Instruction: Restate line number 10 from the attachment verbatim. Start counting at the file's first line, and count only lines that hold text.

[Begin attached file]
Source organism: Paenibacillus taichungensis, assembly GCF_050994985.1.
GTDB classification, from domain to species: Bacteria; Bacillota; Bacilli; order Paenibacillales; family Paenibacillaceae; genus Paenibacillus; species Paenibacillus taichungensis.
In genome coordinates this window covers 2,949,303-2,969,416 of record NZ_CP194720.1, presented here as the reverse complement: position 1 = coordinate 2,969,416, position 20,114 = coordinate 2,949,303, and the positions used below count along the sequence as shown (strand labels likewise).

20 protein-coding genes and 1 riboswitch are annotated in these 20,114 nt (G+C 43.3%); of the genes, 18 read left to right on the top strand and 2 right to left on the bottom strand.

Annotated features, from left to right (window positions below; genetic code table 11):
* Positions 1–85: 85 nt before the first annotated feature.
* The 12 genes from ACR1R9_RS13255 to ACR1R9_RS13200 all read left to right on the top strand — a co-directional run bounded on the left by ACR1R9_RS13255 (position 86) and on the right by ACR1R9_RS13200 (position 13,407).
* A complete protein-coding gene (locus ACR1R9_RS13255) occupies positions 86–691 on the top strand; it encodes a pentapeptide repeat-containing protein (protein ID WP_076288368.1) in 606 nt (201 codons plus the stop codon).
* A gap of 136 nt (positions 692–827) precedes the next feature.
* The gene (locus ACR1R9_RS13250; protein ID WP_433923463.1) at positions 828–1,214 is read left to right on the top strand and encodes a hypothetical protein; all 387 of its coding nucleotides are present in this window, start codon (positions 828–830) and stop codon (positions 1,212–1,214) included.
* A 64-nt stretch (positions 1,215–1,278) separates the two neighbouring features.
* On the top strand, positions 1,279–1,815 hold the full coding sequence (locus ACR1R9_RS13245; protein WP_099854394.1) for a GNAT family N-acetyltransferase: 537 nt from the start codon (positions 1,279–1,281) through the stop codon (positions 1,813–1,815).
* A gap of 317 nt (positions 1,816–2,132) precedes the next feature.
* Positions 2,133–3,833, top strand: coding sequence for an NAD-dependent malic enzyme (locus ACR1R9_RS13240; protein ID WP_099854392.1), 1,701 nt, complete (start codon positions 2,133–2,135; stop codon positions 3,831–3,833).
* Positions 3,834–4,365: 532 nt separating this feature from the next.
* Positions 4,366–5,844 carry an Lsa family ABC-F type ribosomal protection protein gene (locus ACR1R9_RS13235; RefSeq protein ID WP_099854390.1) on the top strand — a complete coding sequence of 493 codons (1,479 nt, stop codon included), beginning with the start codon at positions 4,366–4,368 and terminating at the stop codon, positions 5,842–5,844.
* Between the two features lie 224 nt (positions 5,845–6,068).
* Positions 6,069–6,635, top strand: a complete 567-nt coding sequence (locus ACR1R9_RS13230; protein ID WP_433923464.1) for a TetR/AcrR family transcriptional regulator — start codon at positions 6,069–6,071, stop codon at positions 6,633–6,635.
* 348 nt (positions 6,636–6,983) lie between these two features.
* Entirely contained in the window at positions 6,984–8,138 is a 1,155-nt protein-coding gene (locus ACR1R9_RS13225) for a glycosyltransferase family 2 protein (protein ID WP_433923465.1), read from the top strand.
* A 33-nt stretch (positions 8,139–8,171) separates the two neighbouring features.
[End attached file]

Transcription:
* The gene (locus ACR1R9_RS13250; protein ID WP_433923463.1) at positions 828–1,214 is read left to right on the top strand and encodes a hypothetical protein; all 387 of its coding nucleotides are present in this window, start codon (positions 828–830) and stop codon (positions 1,212–1,214) included.